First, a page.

Tube flies.

The choice of fly is important; many fishermen find it hard to choose the right fly. The question arising now is: What will the salmon take just now? You look around for signs in the nature telling you what colours and size the fly should have this particular day, and then perhaps you get that good feeling helping you to make a choice. Just this moment is important, that feeling you have when wading into the river, and make those first casts with a string belief that the salmon will take the fly. But this does not happen often, and then doubt fills you; what did I do wrong this time? The day of fishing started off with great expectations, but was finished with great disappointment. It is a mental “downer” for a fly fisher to have to experience this too often.


I have fly fished for salmon for 30 years, and have spent so much time along the salmon rivers of Trønderlag that I can’t even begin to explain it. In the years I fished the most I had 80-85 days of fishing. This has given me a lot of experience in salmon fishing, which has opened my mind in a way so that I now use different considerations when choosing the fly than what I did in my younger days.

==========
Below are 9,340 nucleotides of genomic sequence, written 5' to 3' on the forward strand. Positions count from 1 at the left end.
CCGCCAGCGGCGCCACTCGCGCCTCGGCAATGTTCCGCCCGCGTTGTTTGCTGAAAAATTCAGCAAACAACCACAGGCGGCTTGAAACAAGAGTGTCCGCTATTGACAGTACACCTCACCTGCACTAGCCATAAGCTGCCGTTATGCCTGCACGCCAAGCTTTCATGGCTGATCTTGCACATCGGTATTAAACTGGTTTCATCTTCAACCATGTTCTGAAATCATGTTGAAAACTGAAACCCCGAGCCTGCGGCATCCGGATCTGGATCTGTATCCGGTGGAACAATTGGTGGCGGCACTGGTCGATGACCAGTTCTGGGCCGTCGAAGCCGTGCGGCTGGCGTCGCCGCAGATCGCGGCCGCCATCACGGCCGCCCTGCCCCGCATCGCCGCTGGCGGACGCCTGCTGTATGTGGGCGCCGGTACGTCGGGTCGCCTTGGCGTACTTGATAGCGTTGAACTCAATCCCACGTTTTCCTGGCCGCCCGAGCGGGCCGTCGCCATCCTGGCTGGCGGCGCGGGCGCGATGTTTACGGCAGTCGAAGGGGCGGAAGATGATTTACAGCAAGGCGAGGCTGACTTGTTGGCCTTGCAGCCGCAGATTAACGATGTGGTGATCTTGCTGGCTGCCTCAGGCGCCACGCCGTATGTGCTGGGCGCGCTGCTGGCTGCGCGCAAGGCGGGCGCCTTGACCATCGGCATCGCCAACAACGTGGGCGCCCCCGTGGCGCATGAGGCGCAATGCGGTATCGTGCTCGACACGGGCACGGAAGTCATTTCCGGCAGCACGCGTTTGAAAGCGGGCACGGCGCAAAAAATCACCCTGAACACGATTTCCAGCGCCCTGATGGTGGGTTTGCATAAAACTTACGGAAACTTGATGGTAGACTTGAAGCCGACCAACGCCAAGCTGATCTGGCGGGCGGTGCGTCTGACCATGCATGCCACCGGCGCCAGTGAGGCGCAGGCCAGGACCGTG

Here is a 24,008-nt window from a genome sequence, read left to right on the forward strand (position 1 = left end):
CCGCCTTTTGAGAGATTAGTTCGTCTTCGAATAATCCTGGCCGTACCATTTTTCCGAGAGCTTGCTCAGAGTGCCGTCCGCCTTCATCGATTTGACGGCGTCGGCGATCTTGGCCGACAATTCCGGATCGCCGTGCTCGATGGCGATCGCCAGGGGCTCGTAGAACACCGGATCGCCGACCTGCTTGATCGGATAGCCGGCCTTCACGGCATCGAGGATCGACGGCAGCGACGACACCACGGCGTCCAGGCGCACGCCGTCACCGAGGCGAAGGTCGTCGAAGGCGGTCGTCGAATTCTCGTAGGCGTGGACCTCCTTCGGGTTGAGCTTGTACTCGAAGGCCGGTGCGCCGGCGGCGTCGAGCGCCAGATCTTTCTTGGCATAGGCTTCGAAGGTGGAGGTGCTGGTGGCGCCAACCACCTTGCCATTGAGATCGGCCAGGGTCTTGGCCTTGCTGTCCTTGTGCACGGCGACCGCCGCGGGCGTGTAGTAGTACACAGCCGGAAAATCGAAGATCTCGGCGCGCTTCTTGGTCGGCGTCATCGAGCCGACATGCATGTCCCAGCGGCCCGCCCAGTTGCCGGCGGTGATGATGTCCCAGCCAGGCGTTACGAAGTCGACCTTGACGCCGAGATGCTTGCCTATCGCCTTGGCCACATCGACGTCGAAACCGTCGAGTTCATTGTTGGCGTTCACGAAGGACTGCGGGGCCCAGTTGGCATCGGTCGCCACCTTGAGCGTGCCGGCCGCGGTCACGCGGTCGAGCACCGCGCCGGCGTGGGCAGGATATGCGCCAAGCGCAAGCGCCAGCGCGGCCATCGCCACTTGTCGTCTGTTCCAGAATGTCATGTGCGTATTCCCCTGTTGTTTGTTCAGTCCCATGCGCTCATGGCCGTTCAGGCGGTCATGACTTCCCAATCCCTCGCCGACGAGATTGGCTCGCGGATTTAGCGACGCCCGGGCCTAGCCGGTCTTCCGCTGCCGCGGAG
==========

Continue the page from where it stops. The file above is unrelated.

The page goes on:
I will be writing a lot on my theories around choice of fly in the menu “Flies” and I will try to give you a look into my fly boxes. So here it is not just the actual tying descriptions that are important, but also how I plan the content of my fly boxes and of course how I fish these flies.

Read more about fly choices in the menu "Hook flies". See my article on "fishing on rivers in spring flood" in the menu "Fishing", where I write more about tube flies for such conditions.

jørem vald namsen

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